Bad Robot, Captain Kirk, Chris Pine, Gene Roddenberry, Idris Elba, J.J. Abrams, Karl Urban, Mr. Spock, NCC-1701, Paramount Pictures, Science-fiction, Simon Pegg, Sophia Boutella, Star Trek, StarTrek, U.S.S. Enterprise, Zachary Quinto, Zoe Saldana
Old school charm paired with impeccable visual storytelling! From Paramount Pictures and Bad Robot, Producer J.J. Abrams once again returns audiences to the world of Captain Kirk aboard the U.S.S. Starship Enterprise (NCC-1701) in a film that encompasses much of what was loved about the original series/movies, and combines that soul with the film production technology of today. Despite the subdued anthropological subtext, which is one of the primary differences between the Star Trek and Star Wars universes respectively, this story will definitely keep you entertained with brilliant writing and a nostalgic feel. For long-time fans of the franchise that’s been around since the 1960s, you will find that Abrams handles the settings and characters with care and respect. The third film in this reboot series, Star Trek: Beyond is one roller coaster of a ride that boasts a narrative pace that moves at warp speed. If there is one fallacy in the storytelling of this installment, in the Abrams reboot of the Gene Roddenberry classic, it is the lack of social commentary on the human condition that has been at the core of Star Trek since its creation. With a fantastic cast, incredibly strategic direction, and beautiful cinematography and visual effects, Star Trek: Beyond will whisk the audience away to the final frontier and “boldly go where no one has gone before.”
Following an encounter with an alien species at the York Town space station and colony, Captain Kirk (Chris Pine) is requested by Starfleet leadership to investigate the causes of distress in order to render help. With the possibility of accepting a Vice Admiral commission from Starfleet, Kirk sees this as his potentially final mission aboard the Enterprise. Concurrently, Mr. Spock (Zachary Quinto) is also at a crossroads in his life when he receives word that Ambassador Spock has passed away, as he contemplates picking up where Ambassador Spock left off. Gathering the crew together for what may be the final mission of Kirk and Spock, the Enterprise sets out to uncharted deep space to evaluate the problems and bring about peace. Unknown to the Enterprise crew, they are about to encounter their darkest times yet and a villain named Krall (Idris Elba) who seeks an artifact in the possession of Kirk and has a mission to destroy the Federation and bring about his own version of peace–called chaos.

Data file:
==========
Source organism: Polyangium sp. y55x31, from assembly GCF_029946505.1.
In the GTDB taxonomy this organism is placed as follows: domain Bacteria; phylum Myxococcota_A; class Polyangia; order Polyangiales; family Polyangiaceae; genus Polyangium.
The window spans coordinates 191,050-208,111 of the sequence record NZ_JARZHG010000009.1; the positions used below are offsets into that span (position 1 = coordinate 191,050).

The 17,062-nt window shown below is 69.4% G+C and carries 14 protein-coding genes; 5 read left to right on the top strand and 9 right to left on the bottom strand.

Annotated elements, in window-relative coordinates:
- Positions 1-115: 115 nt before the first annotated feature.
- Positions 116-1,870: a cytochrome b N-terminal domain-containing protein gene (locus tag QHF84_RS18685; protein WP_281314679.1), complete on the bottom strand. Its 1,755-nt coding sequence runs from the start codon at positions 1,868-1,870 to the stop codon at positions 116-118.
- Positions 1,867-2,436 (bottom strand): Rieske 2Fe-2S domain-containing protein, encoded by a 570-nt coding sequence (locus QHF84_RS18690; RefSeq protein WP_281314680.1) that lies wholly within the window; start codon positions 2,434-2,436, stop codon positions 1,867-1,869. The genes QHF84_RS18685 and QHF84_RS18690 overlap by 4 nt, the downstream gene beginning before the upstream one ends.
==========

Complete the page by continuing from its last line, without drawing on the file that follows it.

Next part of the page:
As a long-time Star Trek fan myself (TNG & Voyager), one of the very first elements I picked up on at the beginning of this installment was the trademark bridge sound effects from the original Star Trek TV series. Employing a little suspension of disbelief, what with all the flat panels and touch screen displays and all, the bridge of the NCC-1701 Enterprise still boasts the old soul of the bridge that started a universe of adventures that continue to this day. Fortunately, visionary producer J.J. Abrams, director Justin Lin, and writers Simon Pegg & Doug Jung craft a story that mostly takes what made the franchise so endearing and channel it into an exciting story for audiences today. From the characters to the dialog, and from the interpersonal interactions to the settings, this Star Trek movie effectively leads the reboot of the franchise in the right direction. Having just watched Abrams’ Star Wars: the Force Awakens back in December, I was very curious as to how similar Beyond would look and feel as compared to the aforementioned. Forced to decline the director’s chair for Star Trek: Beyond, Abrams turned the reigns over to Lin while still serving as the creative producer. Directing Star Wars and producing Star Trek could have left audiences with similar cinematic experiences; however, both movies are vastly different but provide fans with excellent additions to the respective universes.